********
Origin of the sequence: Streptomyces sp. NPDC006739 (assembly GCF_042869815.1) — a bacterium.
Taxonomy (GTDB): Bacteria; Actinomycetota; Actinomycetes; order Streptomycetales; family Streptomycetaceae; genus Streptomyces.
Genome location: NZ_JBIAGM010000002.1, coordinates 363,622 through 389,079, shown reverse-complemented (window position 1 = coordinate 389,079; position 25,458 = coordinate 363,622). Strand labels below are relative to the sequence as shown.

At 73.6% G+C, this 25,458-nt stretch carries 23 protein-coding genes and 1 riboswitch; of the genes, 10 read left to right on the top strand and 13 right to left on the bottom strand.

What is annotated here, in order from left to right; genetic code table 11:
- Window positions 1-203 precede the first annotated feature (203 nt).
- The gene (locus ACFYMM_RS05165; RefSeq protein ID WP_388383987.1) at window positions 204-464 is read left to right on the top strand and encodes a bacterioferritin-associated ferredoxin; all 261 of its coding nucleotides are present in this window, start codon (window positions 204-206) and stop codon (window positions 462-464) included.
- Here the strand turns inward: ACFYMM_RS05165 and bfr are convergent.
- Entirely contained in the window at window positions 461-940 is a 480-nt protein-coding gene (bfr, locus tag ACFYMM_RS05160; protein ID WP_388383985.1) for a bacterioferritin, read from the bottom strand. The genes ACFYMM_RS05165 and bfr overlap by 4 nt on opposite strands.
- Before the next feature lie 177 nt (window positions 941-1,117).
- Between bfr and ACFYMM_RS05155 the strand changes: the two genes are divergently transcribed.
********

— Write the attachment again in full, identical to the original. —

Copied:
Origin of the sequence: Streptomyces sp. NPDC006739 (assembly GCF_042869815.1) — a bacterium.
Taxonomy (GTDB): Bacteria; Actinomycetota; Actinomycetes; order Streptomycetales; family Streptomycetaceae; genus Streptomyces.
Genome location: NZ_JBIAGM010000002.1, coordinates 363,622 through 389,079, shown reverse-complemented (window position 1 = coordinate 389,079; position 25,458 = coordinate 363,622). Strand labels below are relative to the sequence as shown.

At 73.6% G+C, this 25,458-nt stretch carries 23 protein-coding genes and 1 riboswitch; of the genes, 10 read left to right on the top strand and 13 right to left on the bottom strand.

What is annotated here, in order from left to right; genetic code table 11:
- Window positions 1-203 precede the first annotated feature (203 nt).
- The gene (locus ACFYMM_RS05165; RefSeq protein ID WP_388383987.1) at window positions 204-464 is read left to right on the top strand and encodes a bacterioferritin-associated ferredoxin; all 261 of its coding nucleotides are present in this window, start codon (window positions 204-206) and stop codon (window positions 462-464) included.
- Here the strand turns inward: ACFYMM_RS05165 and bfr are convergent.
- Entirely contained in the window at window positions 461-940 is a 480-nt protein-coding gene (bfr, locus tag ACFYMM_RS05160; protein ID WP_388383985.1) for a bacterioferritin, read from the bottom strand. The genes ACFYMM_RS05165 and bfr overlap by 4 nt on opposite strands.
- Before the next feature lie 177 nt (window positions 941-1,117).
- Between bfr and ACFYMM_RS05155 the strand changes: the two genes are divergently transcribed.